Abstract: Clay minerals, recently discovered to be widespread in Mars’s Noachian terrains, indicate long-duration interaction between water and rock over 3.7 billion years ago. Analysis of how they formed should indicate what environmental conditions prevailed on early Mars. If clays formed near the surface by weathering, as is common on Earth, their presence would indicate past surface conditions warmer and wetter than at present. However, available data instead indicate substantial Martian clay formation by hydrothermal groundwater circulation and a Noachian rock record dominated by evidence of subsurface waters. Cold, arid conditions with only transient surface water may have characterized Mars’s surface for over 4 billion years, since the early-Noachian period, and the longest-duration aqueous, potentially habitable environments may have been in the subsurface.

611 citations


Journal ArticleDOI
01 Nov 2001-Icarus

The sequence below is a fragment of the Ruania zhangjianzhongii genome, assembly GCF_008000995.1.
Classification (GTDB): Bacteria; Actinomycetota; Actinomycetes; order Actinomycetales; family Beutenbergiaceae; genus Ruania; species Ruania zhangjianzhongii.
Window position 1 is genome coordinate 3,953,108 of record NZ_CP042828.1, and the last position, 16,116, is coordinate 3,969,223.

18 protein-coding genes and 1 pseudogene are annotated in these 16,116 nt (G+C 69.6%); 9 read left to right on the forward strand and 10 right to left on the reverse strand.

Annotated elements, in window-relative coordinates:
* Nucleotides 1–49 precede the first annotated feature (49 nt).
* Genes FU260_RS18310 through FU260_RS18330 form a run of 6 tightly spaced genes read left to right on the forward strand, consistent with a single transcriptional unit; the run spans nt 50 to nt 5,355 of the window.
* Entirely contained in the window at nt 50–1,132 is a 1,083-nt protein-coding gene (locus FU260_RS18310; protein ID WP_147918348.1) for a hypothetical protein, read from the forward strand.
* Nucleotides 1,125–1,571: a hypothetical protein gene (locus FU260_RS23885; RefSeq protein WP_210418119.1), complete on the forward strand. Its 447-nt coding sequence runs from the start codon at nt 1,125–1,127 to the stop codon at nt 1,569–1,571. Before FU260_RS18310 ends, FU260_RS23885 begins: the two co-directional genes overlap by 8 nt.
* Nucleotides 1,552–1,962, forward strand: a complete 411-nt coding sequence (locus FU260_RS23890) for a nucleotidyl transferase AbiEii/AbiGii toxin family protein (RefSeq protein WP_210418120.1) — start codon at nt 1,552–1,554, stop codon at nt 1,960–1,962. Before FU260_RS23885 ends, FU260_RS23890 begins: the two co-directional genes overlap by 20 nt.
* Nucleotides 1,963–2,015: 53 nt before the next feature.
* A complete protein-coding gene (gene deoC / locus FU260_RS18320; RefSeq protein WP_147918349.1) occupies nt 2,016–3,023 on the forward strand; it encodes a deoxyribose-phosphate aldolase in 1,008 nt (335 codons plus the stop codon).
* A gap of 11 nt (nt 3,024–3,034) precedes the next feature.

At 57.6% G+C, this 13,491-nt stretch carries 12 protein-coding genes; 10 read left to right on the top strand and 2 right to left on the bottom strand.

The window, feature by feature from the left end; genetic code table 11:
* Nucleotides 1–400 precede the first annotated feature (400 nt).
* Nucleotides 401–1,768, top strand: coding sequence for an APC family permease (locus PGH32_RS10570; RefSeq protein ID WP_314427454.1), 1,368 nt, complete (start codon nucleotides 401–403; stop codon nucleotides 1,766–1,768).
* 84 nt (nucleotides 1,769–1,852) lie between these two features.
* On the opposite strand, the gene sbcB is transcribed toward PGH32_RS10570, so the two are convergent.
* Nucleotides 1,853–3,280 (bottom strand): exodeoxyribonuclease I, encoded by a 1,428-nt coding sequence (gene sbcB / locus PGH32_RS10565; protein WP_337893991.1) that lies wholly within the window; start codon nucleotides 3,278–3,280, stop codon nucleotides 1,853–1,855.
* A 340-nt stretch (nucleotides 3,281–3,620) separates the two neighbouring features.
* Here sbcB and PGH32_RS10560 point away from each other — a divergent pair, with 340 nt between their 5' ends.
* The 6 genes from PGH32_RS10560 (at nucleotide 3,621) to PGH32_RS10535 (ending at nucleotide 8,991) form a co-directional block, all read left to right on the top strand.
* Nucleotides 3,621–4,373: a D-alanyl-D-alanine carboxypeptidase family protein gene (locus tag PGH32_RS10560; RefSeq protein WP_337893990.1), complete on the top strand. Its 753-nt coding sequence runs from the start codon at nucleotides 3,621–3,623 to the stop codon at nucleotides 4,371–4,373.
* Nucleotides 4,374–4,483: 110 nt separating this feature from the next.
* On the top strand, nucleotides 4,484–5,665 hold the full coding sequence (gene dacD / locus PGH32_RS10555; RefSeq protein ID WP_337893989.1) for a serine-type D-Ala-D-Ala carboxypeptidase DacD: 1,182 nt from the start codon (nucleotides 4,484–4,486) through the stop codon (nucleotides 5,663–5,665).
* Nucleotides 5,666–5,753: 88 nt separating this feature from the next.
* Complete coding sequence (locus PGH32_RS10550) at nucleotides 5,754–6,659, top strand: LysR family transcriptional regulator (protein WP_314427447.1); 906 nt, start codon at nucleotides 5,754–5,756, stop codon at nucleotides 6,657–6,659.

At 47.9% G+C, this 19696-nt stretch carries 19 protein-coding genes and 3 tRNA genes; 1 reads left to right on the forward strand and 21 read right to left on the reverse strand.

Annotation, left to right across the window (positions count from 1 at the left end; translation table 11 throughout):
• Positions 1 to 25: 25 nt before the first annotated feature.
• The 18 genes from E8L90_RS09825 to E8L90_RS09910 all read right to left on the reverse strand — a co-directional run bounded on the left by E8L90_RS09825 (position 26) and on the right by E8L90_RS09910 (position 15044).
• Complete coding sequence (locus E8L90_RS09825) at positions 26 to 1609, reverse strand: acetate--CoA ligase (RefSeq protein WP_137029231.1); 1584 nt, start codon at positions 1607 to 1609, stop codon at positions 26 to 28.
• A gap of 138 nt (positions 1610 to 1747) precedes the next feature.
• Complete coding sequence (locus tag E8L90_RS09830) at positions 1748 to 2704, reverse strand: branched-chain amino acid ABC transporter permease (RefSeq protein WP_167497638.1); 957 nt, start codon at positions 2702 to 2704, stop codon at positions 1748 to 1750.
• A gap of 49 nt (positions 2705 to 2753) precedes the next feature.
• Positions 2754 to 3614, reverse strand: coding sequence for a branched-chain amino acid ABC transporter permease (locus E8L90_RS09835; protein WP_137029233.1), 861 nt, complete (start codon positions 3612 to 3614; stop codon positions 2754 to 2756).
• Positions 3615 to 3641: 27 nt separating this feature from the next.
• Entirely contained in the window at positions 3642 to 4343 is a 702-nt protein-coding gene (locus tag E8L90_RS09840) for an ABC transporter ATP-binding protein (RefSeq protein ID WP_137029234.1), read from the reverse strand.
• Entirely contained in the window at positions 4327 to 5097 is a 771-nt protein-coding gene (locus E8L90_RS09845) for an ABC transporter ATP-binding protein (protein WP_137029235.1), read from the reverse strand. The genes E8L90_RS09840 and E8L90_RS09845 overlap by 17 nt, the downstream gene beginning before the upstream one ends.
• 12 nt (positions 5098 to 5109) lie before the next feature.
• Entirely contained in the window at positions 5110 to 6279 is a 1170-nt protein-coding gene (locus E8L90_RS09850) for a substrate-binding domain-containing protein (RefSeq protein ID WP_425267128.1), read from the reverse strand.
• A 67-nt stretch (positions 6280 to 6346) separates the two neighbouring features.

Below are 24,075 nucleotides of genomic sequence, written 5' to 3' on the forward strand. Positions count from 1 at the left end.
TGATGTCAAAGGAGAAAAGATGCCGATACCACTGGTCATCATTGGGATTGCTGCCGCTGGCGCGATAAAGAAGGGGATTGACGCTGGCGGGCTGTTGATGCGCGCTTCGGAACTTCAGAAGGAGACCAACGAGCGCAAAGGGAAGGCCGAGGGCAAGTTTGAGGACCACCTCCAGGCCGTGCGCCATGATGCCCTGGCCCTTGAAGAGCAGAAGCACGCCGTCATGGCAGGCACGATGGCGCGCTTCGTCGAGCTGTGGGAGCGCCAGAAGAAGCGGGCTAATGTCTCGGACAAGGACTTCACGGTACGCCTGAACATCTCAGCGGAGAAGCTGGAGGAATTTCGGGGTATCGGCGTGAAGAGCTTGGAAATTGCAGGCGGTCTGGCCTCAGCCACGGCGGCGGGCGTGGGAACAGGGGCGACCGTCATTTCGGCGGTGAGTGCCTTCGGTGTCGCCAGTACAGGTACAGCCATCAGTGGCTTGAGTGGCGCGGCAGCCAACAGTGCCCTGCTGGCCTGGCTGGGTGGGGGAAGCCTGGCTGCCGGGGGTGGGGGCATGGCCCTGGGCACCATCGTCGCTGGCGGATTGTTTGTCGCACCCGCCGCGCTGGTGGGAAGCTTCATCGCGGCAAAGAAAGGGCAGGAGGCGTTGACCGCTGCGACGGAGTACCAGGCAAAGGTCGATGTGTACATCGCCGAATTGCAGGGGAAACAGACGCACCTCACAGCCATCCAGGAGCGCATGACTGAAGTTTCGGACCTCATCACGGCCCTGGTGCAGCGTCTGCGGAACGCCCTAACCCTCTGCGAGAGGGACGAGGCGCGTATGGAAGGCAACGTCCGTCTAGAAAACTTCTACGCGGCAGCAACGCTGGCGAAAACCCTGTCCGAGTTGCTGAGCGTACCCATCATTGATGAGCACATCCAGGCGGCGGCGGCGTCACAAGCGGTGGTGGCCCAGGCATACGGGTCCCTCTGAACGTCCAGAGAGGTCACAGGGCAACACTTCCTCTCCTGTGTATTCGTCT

Abstract: In this paper we consider the hydraulic and thermal conditions that gave rise to the elevated source regions of the Late Hesperian outflow channels and explore their implications for the evolution of the Martian hydrosphere. We find that if the outflow channel floodwaters were derived from a subpermafrost aquifer, then it implies that, throughout the planet's first billion years of evolution, as much as one third of its surface was covered by standing bodies of water and ice. Following the development of the global dichotomy, the bulk of this water would have existed as an ice-covered ocean in the northern plains. We demonstrate that the progressive crustal assimilation of this early surface reservoir of H2O (punctuated by possible episodes of less extensive flooding) was a natural consequence of the planet's subsequent climatic and geothermal evolution-potentially cycling the equivalent of a km-deep global ocean of water through the atmosphere and subsurface every approx. 10(exp 9) years. In response to the long-term decline in planetary heat flow, the progressive coldtrapping of H2O into the growing cryosphere is expected to have significantly depleted the original inventory of groundwater-a development that could well explain the apparent decline in outflow channel activity observed during the Amazonian. Although primarily a theoretical analysis, our findings appear remarkably consistent with the geomorphic and topographic evidence that Mars once possessed a primordial ocean and that a substantial relic of that body continues to survive as massive ice deposits within the northern plains. Confirmation of the presence of such deposits, combined with the potential detection of a global-scale groundwater system, would provide persuasive support for the validity of this analysis.